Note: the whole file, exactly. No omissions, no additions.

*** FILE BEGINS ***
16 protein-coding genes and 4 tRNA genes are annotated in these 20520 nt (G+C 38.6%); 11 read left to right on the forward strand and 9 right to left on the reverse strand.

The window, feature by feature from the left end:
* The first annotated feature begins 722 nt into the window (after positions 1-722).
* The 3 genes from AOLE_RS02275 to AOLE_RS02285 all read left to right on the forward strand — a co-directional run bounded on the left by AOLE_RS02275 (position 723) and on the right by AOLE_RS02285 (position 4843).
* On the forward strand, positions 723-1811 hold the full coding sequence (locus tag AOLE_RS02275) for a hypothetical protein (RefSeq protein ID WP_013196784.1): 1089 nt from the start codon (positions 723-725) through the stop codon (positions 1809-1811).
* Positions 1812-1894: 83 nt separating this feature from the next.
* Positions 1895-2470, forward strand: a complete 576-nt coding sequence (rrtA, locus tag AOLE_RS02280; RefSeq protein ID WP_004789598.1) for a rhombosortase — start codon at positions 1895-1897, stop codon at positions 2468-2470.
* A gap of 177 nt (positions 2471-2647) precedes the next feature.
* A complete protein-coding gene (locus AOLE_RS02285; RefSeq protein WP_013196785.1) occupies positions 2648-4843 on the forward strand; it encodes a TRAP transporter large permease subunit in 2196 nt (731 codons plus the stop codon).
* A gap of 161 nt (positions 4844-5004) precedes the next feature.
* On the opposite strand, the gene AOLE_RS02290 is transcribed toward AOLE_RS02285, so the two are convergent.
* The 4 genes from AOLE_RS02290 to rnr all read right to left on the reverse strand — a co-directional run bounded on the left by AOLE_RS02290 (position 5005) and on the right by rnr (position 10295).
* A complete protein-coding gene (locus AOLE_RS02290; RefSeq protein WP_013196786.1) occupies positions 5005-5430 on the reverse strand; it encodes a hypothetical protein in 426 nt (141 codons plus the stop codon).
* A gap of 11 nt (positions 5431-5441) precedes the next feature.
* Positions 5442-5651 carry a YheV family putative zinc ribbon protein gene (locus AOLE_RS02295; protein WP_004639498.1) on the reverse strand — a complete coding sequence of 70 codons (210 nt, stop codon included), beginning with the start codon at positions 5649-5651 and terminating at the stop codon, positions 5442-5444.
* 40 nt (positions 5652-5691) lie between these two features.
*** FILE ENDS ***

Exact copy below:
16 protein-coding genes and 4 tRNA genes are annotated in these 20520 nt (G+C 38.6%); 11 read left to right on the forward strand and 9 right to left on the reverse strand.

The window, feature by feature from the left end:
* The first annotated feature begins 722 nt into the window (after positions 1-722).
* The 3 genes from AOLE_RS02275 to AOLE_RS02285 all read left to right on the forward strand — a co-directional run bounded on the left by AOLE_RS02275 (position 723) and on the right by AOLE_RS02285 (position 4843).
* On the forward strand, positions 723-1811 hold the full coding sequence (locus tag AOLE_RS02275) for a hypothetical protein (RefSeq protein ID WP_013196784.1): 1089 nt from the start codon (positions 723-725) through the stop codon (positions 1809-1811).
* Positions 1812-1894: 83 nt separating this feature from the next.
* Positions 1895-2470, forward strand: a complete 576-nt coding sequence (rrtA, locus tag AOLE_RS02280; RefSeq protein ID WP_004789598.1) for a rhombosortase — start codon at positions 1895-1897, stop codon at positions 2468-2470.
* A gap of 177 nt (positions 2471-2647) precedes the next feature.
* A complete protein-coding gene (locus AOLE_RS02285; RefSeq protein WP_013196785.1) occupies positions 2648-4843 on the forward strand; it encodes a TRAP transporter large permease subunit in 2196 nt (731 codons plus the stop codon).
* A gap of 161 nt (positions 4844-5004) precedes the next feature.
* On the opposite strand, the gene AOLE_RS02290 is transcribed toward AOLE_RS02285, so the two are convergent.
* The 4 genes from AOLE_RS02290 to rnr all read right to left on the reverse strand — a co-directional run bounded on the left by AOLE_RS02290 (position 5005) and on the right by rnr (position 10295).
* A complete protein-coding gene (locus AOLE_RS02290; RefSeq protein WP_013196786.1) occupies positions 5005-5430 on the reverse strand; it encodes a hypothetical protein in 426 nt (141 codons plus the stop codon).
* A gap of 11 nt (positions 5431-5441) precedes the next feature.
* Positions 5442-5651 carry a YheV family putative zinc ribbon protein gene (locus AOLE_RS02295; protein WP_004639498.1) on the reverse strand — a complete coding sequence of 70 codons (210 nt, stop codon included), beginning with the start codon at positions 5649-5651 and terminating at the stop codon, positions 5442-5444.
* 40 nt (positions 5652-5691) lie between these two features.